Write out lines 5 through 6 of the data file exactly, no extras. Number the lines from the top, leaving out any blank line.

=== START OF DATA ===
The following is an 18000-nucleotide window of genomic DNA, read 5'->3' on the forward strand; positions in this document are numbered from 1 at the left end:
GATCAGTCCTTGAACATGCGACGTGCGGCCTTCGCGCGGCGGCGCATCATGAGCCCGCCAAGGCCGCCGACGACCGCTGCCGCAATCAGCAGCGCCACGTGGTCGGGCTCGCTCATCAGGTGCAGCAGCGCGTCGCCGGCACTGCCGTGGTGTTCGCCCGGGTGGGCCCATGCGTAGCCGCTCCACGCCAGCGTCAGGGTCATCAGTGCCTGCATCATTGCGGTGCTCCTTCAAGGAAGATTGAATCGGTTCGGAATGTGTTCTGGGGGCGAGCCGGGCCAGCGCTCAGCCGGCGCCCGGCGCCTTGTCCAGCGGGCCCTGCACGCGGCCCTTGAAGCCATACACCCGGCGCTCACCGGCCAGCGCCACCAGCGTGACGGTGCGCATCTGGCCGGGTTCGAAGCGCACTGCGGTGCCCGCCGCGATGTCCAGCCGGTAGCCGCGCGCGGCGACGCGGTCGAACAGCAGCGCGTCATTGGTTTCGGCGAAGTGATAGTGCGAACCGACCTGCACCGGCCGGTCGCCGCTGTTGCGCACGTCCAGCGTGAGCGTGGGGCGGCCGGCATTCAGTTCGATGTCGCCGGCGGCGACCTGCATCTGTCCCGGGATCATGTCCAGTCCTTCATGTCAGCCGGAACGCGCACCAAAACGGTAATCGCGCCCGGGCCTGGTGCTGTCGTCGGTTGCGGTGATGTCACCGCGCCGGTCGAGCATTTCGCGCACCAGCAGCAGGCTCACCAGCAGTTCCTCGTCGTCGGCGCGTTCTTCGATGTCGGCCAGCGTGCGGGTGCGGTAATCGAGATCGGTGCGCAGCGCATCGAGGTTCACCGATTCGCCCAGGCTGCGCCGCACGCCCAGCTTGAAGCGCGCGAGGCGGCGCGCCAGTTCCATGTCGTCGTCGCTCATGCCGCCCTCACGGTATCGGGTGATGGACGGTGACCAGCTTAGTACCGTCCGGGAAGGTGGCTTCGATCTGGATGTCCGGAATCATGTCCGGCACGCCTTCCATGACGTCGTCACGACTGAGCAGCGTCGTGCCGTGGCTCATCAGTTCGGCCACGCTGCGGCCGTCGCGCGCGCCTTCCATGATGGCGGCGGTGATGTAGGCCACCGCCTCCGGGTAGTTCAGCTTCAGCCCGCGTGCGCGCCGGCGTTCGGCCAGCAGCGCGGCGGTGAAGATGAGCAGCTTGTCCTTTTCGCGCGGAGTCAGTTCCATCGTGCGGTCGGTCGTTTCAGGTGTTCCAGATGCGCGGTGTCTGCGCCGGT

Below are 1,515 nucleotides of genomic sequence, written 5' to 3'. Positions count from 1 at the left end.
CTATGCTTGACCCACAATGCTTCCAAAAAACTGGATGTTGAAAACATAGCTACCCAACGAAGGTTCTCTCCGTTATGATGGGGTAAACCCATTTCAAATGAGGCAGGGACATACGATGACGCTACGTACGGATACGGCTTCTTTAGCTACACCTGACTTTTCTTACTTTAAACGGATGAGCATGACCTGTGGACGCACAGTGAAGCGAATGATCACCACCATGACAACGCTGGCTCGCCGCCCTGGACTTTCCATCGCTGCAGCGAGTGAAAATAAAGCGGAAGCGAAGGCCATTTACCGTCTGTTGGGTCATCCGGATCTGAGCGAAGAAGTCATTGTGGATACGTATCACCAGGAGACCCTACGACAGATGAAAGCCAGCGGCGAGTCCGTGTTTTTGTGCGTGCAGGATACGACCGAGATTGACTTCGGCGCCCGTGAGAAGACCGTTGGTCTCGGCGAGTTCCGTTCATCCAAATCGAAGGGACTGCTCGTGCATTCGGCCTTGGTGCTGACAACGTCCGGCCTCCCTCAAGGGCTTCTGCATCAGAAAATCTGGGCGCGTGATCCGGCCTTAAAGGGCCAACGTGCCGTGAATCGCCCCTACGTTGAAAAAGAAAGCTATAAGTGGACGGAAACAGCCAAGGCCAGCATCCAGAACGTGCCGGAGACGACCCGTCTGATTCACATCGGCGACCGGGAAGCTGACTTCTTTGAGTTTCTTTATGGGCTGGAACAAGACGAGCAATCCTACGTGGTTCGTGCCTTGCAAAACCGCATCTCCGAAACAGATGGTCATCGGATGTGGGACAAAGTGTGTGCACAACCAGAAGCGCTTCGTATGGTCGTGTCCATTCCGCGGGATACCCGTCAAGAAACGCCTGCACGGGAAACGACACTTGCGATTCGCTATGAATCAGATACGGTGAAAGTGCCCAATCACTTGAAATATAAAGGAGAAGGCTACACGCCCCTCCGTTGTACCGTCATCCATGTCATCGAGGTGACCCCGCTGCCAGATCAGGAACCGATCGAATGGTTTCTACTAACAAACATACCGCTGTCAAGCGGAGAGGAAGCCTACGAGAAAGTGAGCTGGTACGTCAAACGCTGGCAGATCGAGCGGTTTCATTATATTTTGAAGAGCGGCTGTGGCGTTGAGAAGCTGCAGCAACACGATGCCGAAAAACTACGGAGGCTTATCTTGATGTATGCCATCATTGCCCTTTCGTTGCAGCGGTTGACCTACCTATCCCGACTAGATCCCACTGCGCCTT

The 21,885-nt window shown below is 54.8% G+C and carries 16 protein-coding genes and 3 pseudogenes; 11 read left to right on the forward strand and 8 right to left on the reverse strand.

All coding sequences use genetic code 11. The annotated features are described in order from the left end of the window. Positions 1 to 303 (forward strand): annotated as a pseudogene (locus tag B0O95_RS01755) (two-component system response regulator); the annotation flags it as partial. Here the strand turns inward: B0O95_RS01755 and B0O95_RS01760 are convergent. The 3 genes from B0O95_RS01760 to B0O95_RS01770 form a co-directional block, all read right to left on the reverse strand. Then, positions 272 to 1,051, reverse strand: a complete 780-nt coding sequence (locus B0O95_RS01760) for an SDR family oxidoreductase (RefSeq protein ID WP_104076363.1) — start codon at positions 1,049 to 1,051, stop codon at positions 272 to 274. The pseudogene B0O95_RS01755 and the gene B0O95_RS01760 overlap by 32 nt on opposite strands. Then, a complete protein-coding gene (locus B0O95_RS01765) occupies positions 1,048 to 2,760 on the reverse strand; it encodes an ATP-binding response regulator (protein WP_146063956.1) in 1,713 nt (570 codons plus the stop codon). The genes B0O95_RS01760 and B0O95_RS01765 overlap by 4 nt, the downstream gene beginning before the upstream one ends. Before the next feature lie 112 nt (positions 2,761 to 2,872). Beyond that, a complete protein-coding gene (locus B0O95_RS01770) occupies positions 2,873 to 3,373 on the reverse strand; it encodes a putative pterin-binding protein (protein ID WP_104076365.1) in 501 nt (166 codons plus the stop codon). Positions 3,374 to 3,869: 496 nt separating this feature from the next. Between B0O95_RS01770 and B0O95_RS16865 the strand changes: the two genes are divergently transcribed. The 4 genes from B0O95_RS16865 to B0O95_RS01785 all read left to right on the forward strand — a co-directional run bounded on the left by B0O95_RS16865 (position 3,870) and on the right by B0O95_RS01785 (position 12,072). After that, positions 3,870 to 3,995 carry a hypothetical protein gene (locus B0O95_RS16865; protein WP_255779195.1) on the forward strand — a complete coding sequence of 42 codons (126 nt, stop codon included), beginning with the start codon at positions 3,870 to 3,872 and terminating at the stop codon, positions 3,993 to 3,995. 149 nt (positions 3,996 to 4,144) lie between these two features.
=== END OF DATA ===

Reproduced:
The 21,885-nt window shown below is 54.8% G+C and carries 16 protein-coding genes and 3 pseudogenes; 11 read left to right on the forward strand and 8 right to left on the reverse strand.

All coding sequences use genetic code 11. The annotated features are described in order from the left end of the window. Positions 1 to 303 (forward strand): annotated as a pseudogene (locus tag B0O95_RS01755) (two-component system response regulator); the annotation flags it as partial. Here the strand turns inward: B0O95_RS01755 and B0O95_RS01760 are convergent. The 3 genes from B0O95_RS01760 to B0O95_RS01770 form a co-directional block, all read right to left on the reverse strand. Then, positions 272 to 1,051, reverse strand: a complete 780-nt coding sequence (locus B0O95_RS01760) for an SDR family oxidoreductase (RefSeq protein ID WP_104076363.1) — start codon at positions 1,049 to 1,051, stop codon at positions 272 to 274. The pseudogene B0O95_RS01755 and the gene B0O95_RS01760 overlap by 32 nt on opposite strands. Then, a complete protein-coding gene (locus B0O95_RS01765) occupies positions 1,048 to 2,760 on the reverse strand; it encodes an ATP-binding response regulator (protein WP_146063956.1) in 1,713 nt (570 codons plus the stop codon). The genes B0O95_RS01760 and B0O95_RS01765 overlap by 4 nt, the downstream gene beginning before the upstream one ends. Before the next feature lie 112 nt (positions 2,761 to 2,872). Beyond that, a complete protein-coding gene (locus B0O95_RS01770) occupies positions 2,873 to 3,373 on the reverse strand; it encodes a putative pterin-binding protein (protein ID WP_104076365.1) in 501 nt (166 codons plus the stop codon). Positions 3,374 to 3,869: 496 nt separating this feature from the next. Between B0O95_RS01770 and B0O95_RS16865 the strand changes: the two genes are divergently transcribed. The 4 genes from B0O95_RS16865 to B0O95_RS01785 all read left to right on the forward strand — a co-directional run bounded on the left by B0O95_RS16865 (position 3,870) and on the right by B0O95_RS01785 (position 12,072). After that, positions 3,870 to 3,995 carry a hypothetical protein gene (locus B0O95_RS16865; protein WP_255779195.1) on the forward strand — a complete coding sequence of 42 codons (126 nt, stop codon included), beginning with the start codon at positions 3,870 to 3,872 and terminating at the stop codon, positions 3,993 to 3,995. 149 nt (positions 3,996 to 4,144) lie between these two features.